If you move into an apartment on any day except the first of the month (or the beginning of the rent billing cycle), it makes sense that you should pay prorated rent. In other words, you shouldn't owe your new landlord a full month's rent. Prorated rent accurately and fairly reflects only the portion of the month during which you have the right to occupy your new place. Calculating prorated rent requires only a few simple math equations, but it's even easier to use online calculators designed for prorating rent.
Why You Should Calculate Prorated Rent
Landlords should calculate prorated rent and identify it as such in your lease. It's also smart for you to have an idea what your prorated rent will be so you can be sure your landlord has it right before you sign the lease. And knowing your rent amount is a critical part of determining all of your upcoming apartment-related expenses. If you find that there's a discrepancy (in the landlord's favor) between the results you get using one or more online calculators and the amount the landlord says you actually owe in prorated rent, it's worth asking for an explanation and showing how you calculated the prorated rent you believe you owe.
Online Prorated Rent Calculators
Although these calculators are aimed at helping landlords calculate their tenants' rent accurately, there's no reason you can't use these tools to determine the correct amount of partial-month rent payments:
- Mr. Landlord's Rent Prorater. This calculator asks you to input the monthly rent and the move-in date. After clicking the "Calculate" button, you'll learn the amount you should expect to owe in prorated rent, along with the per diem (or daily) rate for that month, based on the number of days in the month.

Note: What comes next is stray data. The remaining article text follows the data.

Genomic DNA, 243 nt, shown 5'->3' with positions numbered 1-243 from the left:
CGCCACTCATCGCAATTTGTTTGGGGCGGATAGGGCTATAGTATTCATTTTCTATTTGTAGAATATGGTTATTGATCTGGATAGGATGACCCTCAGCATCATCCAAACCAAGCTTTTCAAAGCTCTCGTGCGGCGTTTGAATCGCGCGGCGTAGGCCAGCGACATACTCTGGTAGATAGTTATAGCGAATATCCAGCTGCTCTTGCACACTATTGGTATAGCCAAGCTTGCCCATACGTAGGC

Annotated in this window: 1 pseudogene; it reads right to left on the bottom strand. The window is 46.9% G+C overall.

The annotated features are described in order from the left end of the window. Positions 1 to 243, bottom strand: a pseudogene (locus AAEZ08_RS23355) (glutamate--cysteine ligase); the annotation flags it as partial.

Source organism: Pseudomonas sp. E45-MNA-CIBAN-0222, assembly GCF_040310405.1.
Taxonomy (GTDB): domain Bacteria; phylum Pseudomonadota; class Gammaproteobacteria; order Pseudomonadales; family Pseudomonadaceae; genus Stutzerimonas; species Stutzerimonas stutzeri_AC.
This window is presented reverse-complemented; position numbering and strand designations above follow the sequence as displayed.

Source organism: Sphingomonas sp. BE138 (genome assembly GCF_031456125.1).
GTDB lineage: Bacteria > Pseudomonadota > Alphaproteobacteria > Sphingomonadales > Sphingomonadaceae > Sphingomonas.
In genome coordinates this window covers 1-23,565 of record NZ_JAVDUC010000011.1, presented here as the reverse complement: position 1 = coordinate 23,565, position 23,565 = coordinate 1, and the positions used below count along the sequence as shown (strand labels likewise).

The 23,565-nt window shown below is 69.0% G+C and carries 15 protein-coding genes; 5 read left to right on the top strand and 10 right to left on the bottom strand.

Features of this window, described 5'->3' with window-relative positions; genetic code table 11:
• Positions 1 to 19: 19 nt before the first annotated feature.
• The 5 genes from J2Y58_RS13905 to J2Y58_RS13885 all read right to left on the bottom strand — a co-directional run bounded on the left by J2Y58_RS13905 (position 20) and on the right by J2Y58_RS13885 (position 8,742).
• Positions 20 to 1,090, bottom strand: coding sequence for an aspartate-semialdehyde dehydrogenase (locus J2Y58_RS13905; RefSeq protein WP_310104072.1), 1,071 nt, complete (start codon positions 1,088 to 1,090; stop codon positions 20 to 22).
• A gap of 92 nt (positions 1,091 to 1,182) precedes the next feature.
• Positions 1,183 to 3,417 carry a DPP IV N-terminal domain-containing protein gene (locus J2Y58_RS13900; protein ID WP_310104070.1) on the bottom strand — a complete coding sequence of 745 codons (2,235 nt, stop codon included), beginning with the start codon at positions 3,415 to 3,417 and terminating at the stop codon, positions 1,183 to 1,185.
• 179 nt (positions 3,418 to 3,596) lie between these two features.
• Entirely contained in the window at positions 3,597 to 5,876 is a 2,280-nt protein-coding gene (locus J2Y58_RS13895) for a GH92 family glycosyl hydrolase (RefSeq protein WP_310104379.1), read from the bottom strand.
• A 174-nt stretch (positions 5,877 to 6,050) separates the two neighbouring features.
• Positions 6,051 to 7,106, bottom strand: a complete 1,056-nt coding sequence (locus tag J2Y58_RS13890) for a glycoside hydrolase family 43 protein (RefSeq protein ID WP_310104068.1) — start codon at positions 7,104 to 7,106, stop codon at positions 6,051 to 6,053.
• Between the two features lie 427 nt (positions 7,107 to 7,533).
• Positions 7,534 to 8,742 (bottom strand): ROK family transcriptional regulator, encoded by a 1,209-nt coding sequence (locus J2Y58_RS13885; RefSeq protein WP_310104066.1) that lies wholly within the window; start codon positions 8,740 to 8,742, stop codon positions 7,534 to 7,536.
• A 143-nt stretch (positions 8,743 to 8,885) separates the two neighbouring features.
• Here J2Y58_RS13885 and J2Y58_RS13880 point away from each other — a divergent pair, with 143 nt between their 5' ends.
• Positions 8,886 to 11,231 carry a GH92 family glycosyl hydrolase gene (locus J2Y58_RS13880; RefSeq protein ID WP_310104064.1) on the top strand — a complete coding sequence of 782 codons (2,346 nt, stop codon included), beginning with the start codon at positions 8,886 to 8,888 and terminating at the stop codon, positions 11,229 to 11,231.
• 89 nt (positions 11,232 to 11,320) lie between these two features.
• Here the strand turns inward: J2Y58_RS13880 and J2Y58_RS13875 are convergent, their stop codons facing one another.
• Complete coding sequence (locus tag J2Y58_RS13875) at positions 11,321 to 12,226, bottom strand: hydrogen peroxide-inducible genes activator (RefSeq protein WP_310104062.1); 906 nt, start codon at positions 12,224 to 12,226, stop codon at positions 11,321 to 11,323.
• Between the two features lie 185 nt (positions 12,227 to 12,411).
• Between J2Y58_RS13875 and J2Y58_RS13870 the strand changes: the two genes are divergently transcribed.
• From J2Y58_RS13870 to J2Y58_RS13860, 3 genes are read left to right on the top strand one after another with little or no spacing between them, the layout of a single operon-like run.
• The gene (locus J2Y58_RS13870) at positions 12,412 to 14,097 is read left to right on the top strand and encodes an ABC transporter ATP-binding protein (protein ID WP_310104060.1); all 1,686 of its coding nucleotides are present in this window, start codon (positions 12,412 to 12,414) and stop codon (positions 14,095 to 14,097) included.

- Rentvine Prorated Rent Calculator. This calculator works like the above except it also allows you to choose the billing date. In other words, if your landlord wants each month of the lease to begin on, say, the 15th day of the month (rather than the first), the prorated rent would be determined based on that occupancy date. What's especially handy about this calculator is that it provides prorated amounts for more than one month. For example, if you plan to move in on January 18, and the billing cycle is on the 15th of each month, the calculator will tell you how much you owe for January 18–31 as well as how much you owe for February 1–14. After the 14th, you'll simply owe a full month's rent at every billing cycle.
The simplest way to prorate rent yourself is to calculate the cost of rent per day. You can use this method to confirm the amount given by an online calculator or simply to understand how proration works. To calculate the rent per day, divide the total monthly rent by the number of days in the month, then multiply by the number of days you'll be paying for. For example, if the rent is $800 per month, and the month you will move in has 31 days:
- 800 divided by 31 = $25.81 per day.
If you plan to move in on the 17th of the month, you will pay for 15 days of rent:
- 31 - 16 (days you will not pay for) = 15
Therefore, your prorated rent for the month is:
- $25.81 x 15 = $387.15.